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Kinds of Degrees of Comparison

Positive Degree Comparative Degree Superlative Degree

Degree of Equality Progressive Degree

Degree of Inequality Parallel Degree


ADJECTIVE
Positive Comparative Superlative
tall taller tallest
wide wider widest
clever more clever most clever
intelligent more intelligent most intelligent
ADVERBS
Positive Comparative Superlative
fast faster fastest
hard harder hardest
quickly more quickly most quickly
beautifully more beautifully most beautifully
Forming Comparative and Superlative for Adjectives
1. Adjectives of one syllable

Adjectives of one syllable add er and est. Adjectives ending on 'e' just add -r and -st.
Some adjectives double the final consonant.
Adjective Comparative Superlative
small smaller smallest
warm warmer warmest
old older oldest
nice nicer nicest
big bigger biggest
2. Adjectives of two syllables
Some adjectives of two syllables add -er and -est. Adjectives ending in 'y' use -ier and -iest.
Adjectives ending in -ful, -less, -ing, -ed use more and most. Some other adjectives of two syllables
use more and most (modern, famous, normal, correct, ...).
Adjective Comparative Superlative
narrow narrower narrowest
happy happier happiest
useful more useful most useful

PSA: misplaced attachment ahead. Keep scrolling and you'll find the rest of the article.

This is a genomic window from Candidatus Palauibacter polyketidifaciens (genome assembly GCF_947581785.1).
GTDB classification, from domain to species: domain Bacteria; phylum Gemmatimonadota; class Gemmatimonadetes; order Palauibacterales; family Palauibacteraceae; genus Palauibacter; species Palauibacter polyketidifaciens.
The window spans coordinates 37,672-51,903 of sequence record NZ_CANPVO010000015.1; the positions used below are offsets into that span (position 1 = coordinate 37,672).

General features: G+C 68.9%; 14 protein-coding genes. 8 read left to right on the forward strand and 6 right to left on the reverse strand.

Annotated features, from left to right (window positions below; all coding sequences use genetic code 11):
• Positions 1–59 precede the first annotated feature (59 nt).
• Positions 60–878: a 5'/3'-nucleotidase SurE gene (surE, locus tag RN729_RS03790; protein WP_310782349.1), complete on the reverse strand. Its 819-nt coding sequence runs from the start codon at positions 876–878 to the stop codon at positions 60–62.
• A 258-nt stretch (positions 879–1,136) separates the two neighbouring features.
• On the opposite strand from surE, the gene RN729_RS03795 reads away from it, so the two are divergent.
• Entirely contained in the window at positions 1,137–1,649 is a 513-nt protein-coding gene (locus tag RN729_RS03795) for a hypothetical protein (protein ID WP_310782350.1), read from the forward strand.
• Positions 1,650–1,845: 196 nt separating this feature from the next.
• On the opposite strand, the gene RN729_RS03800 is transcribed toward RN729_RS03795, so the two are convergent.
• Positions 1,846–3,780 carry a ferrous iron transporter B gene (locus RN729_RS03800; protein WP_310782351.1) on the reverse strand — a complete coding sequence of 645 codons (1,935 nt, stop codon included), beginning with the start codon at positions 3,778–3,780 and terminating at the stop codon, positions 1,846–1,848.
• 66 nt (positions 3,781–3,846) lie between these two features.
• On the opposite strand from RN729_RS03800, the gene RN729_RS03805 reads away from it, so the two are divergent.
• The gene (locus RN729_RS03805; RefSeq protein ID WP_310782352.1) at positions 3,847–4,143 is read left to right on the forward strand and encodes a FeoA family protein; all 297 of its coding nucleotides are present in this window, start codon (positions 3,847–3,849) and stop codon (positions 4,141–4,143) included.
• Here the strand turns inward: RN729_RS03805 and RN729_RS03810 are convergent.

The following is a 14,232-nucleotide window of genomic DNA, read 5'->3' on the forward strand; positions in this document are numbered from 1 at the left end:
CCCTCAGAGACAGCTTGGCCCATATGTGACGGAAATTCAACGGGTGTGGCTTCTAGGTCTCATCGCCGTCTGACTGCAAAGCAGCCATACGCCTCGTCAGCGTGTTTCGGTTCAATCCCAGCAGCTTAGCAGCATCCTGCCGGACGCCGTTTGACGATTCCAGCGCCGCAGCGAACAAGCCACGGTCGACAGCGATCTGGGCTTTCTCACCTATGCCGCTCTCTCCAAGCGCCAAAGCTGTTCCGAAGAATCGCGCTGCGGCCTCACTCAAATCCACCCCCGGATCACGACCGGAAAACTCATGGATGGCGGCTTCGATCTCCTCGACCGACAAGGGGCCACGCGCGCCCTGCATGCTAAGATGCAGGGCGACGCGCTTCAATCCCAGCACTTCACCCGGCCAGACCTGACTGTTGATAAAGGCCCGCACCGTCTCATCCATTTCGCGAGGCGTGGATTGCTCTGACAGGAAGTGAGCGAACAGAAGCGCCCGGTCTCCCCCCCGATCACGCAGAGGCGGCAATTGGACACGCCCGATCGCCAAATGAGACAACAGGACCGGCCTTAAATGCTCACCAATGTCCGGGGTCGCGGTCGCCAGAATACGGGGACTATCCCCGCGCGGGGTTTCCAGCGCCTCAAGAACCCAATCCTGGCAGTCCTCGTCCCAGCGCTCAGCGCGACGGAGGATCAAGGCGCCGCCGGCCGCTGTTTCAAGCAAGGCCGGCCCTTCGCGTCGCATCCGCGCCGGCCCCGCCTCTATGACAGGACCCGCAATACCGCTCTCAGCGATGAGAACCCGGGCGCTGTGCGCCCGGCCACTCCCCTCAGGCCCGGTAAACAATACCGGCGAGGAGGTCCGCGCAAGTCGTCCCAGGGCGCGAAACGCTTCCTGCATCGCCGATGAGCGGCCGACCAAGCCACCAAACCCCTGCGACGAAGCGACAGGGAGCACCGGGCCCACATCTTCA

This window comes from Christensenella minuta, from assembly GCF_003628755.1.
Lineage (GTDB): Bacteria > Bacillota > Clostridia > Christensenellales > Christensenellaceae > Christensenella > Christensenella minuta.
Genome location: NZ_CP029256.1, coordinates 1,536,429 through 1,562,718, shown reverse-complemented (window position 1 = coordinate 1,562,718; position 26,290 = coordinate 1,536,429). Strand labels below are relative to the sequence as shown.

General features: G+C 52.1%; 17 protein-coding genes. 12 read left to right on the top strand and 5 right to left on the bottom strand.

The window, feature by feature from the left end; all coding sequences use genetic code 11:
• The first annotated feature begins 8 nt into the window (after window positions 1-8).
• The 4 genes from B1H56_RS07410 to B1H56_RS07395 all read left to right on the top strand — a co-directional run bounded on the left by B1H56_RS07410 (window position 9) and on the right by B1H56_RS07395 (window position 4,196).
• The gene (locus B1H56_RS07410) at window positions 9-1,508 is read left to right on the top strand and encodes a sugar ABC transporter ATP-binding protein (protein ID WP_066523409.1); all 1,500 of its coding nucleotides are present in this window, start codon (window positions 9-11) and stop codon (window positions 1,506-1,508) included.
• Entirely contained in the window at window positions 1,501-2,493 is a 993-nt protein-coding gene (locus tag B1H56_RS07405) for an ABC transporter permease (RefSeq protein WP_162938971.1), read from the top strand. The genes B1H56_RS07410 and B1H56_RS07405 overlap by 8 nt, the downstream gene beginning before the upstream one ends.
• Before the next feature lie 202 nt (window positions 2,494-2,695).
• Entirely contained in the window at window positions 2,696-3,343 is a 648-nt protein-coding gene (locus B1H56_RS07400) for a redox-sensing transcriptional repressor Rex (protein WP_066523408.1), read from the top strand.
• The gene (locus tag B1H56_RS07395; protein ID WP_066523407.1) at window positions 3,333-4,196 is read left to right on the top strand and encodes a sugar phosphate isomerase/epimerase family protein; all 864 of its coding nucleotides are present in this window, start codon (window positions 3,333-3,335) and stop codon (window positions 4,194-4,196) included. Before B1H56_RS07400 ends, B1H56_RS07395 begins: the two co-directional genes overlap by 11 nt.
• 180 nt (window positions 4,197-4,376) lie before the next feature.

boring more boring most boring
modern more modern most modern
3. Adjectives of three or more syllables
Adjectives of three or more syllables use more and most.
Adjective Comparative Superlative
beautiful more beautiful most beautiful
dangerous more dangerous most dangerous
exciting more exciting most exciting
4. Irregular adjectives
You will have to learn these by heart.
Positive Comparative Superlative
good (well) better best
bad worse worst
little less least
much, many more most
far farther, further farthest
late later last, latest
old older, elder older, oldest
Forming Comparative and Superlative for Adverbs
1. Monosyllabic Adverbs form their Comparative and Superlative Degree by adding -er and -est.
Example:
Positive Comparative Superlative
fast faster fastest
hard harder hardest
late later latest
long longer longest
near nearer nearest
2. Adverbs ending -ly form their Comparative and Superlative Degree by adding more and most.
Example :
Positive Comparative Superlative
beatifully more beatifully most beatifully
cleverly more cleverly most cleverly
easily more easily most easily
healthly more healthly most healthly
strongly more strongly most strongly
3. Irregular Adverbs
Example :
Positive Comparative Superlative
bad worse worst
early earlier earliest
far farther farthest
good better best
many more most
a) Monosyllabic adjectives form their COMPARATIVE and
SUPERLATIVE by adding - ER and - EST to the POSITIVE
degree.

tall tallER THAN THE tallEST


warm warmER THAN THE warmEST

Exceptions:

just MORE just THAN THE MOST just


right MORE right THAN THE MOST right
real MORE real THAN THE MOST real
wrong MORE wrong THAN THE MOST wrong
b) Adjectives with more than two syllables form their
COMPARATIVE and SUPERLATIVE by putting MORE and THE MOST
in front of the adjective.

difficult MORE difficult THAN THE MOST difficult